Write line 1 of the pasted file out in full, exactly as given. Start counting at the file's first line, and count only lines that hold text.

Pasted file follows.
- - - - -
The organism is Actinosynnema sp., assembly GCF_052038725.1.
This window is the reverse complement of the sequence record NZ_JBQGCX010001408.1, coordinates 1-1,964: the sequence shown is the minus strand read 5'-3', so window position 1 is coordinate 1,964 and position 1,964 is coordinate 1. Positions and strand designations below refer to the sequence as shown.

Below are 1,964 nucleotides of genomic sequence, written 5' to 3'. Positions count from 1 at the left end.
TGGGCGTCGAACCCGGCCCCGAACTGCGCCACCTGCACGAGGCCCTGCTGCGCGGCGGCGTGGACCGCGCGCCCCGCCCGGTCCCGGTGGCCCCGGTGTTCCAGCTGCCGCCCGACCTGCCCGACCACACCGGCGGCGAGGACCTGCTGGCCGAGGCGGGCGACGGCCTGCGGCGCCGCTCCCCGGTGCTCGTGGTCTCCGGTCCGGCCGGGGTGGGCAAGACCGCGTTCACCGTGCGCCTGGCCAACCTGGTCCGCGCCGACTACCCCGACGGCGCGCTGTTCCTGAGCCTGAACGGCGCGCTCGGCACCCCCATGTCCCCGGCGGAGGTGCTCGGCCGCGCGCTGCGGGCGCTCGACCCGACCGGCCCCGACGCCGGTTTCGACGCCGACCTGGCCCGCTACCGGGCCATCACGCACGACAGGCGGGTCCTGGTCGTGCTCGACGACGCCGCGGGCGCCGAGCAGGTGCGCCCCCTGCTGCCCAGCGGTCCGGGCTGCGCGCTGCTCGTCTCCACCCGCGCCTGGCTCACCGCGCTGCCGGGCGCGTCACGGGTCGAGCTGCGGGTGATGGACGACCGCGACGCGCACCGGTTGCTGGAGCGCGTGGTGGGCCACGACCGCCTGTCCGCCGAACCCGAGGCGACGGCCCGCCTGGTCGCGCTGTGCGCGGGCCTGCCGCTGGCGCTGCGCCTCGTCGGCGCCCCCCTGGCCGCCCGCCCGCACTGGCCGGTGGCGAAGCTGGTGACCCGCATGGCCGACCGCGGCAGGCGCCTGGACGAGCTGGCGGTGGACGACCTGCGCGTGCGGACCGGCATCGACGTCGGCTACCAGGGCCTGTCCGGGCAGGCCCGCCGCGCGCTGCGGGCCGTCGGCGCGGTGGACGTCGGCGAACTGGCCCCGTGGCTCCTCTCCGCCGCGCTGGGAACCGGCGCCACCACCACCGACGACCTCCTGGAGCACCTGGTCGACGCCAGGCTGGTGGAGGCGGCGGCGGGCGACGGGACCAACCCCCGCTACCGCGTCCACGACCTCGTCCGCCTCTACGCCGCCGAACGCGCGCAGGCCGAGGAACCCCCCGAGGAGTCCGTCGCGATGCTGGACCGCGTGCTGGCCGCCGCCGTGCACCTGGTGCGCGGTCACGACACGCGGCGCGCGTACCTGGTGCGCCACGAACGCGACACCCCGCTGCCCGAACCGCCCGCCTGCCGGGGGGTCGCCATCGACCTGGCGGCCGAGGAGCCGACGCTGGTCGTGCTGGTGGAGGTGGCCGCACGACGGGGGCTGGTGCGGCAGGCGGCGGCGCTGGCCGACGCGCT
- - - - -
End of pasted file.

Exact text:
The organism is Actinosynnema sp., assembly GCF_052038725.1.